You can get both of these at health food stores I think-- look for their bulk powders. I got mine online-- I have 8 ounces of citric acid and 2 ounces of ascorbic acid, and expect these quantities to last at least 10 years, at a minimum. You don't use much.

I'm not sure if or why your filter would make your hair greener-- what kind of filter is it (like, how does it filter)?

florenonite
March 16th, 2008, 06:02 AM
Apparently ketchup works. There's something in the tomatoes that ionises the copper or something like that (I haven't taken chem in about two years, so my knowledge is a bit dodgy, but my point is that it's not the red colour, but the actual tomatoes).

GlassEyes
March 16th, 2008, 06:45 AM
Ascorbic acid (vitamin C) removed chlorine from water. Citric acid acts as a chelator and removes metal ions, such as copper.

You could try washing your hair with miracle water (this is not my idea or recipe, but I can't remember the poster's name, off the top of my head). I'm not sure if it's been reposted yet, but I believe it's 1/4 teaspoon citric acid, and 1/8th (maybe less) teaspoon ascorbic acid, in 1 gallon of water. The original poster of the idea used just this mix to wash her hair (with shampoo bars) and had great success with it.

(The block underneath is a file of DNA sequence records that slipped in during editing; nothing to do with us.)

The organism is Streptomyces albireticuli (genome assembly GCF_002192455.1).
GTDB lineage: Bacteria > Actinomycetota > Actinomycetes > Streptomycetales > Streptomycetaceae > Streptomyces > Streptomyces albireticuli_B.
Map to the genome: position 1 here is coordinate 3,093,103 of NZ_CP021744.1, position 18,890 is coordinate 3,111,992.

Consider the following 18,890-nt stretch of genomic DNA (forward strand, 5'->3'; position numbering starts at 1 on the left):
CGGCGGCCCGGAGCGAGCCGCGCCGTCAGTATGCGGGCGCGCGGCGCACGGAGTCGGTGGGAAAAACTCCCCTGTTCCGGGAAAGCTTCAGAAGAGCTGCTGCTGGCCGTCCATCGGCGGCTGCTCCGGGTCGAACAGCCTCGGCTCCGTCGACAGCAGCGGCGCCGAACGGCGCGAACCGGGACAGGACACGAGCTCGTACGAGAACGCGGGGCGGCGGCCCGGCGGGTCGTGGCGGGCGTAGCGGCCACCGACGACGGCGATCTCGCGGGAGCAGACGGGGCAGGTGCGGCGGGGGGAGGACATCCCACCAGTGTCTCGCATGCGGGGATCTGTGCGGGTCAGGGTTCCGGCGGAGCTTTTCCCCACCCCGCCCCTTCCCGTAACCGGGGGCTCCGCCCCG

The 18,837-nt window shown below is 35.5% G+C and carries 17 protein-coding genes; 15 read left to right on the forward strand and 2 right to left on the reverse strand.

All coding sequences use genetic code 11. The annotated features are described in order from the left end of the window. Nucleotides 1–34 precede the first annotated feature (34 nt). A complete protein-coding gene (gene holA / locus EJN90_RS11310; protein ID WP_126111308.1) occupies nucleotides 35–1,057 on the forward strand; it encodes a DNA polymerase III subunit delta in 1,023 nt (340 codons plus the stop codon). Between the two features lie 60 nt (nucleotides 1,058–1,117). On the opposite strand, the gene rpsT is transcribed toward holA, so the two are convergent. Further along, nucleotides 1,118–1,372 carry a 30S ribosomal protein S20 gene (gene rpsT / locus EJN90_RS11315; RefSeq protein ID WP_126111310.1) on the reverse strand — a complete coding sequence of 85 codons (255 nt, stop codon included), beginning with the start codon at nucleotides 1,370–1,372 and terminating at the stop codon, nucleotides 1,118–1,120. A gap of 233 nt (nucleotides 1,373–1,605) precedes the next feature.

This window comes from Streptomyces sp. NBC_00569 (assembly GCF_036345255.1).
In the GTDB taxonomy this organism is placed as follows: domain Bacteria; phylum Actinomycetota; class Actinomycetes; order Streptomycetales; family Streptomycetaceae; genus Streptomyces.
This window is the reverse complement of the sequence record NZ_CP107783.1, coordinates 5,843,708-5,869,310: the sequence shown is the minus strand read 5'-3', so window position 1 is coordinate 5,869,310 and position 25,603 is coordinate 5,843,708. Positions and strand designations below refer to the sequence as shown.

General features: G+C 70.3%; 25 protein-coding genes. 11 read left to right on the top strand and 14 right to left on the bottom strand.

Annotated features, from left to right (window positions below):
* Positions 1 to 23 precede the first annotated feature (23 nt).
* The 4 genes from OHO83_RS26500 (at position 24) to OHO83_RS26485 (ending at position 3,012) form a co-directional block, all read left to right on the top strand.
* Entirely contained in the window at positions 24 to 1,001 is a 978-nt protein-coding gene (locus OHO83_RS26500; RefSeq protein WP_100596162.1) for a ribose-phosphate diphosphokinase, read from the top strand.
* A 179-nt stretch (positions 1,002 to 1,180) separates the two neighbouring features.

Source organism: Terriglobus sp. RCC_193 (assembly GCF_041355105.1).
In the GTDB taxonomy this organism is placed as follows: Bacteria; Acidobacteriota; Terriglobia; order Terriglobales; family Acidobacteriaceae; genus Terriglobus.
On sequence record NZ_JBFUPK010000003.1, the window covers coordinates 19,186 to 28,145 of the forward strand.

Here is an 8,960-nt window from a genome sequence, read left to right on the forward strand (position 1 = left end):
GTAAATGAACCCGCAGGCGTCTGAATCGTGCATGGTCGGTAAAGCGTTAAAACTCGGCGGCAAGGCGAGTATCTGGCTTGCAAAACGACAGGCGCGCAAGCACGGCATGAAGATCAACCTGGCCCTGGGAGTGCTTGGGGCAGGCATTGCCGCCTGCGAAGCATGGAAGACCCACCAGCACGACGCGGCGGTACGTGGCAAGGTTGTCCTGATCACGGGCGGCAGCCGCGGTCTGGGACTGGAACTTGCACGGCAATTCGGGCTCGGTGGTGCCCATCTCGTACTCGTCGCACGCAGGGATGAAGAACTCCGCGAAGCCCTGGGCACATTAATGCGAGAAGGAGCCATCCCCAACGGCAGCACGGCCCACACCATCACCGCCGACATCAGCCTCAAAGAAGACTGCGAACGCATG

I've never had the energy to try miracle water (though I'm sure it's nice) so I do a more concentrated citric acid rinse. I'm not nearly as blonde as you, but basically, it's about 1/2 teaspoon of citric acid per two cups of water (I tend to use a lot more than 2 cups, though). I also add the tiniest dab of ascorbic acid (as small as I can get it, it's a fine powder), and use that to rinse. It makes my hair very slippery feeling, and it does help prevent mineral buildup in hair, in my opinion.

You can get both of these at health food stores I think-- look for their bulk powders. I got mine online-- I have 8 ounces of citric acid and 2 ounces of ascorbic acid, and expect these quantities to last at least 10 years, at a minimum. You don't use much.

I'm not sure if or why your filter would make your hair greener-- what kind of filter is it (like, how does it filter)?
I was just about to recommend this. It's how justgreen keeps her hair from turning green, among others.

sibylla
March 16th, 2008, 07:30 AM
I second the ketchup!!!!!
Good luck!
(if you are using cassia-it can give blond hair a greenish tone)

jojo
March 16th, 2008, 09:25 AM
Apparently ketchup works. There's something in the tomatoes that ionises the copper or something like that (I haven't taken chem in about two years, so my knowledge is a bit dodgy, but my point is that it's not the red colour, but the actual tomatoes).

this works great, a hairdresser told me this years ago, when my daughters hair turned green. sounds crazy and I dont know the chemistry behind it but yep a winner!!

Pegasus Marsters
March 16th, 2008, 10:47 AM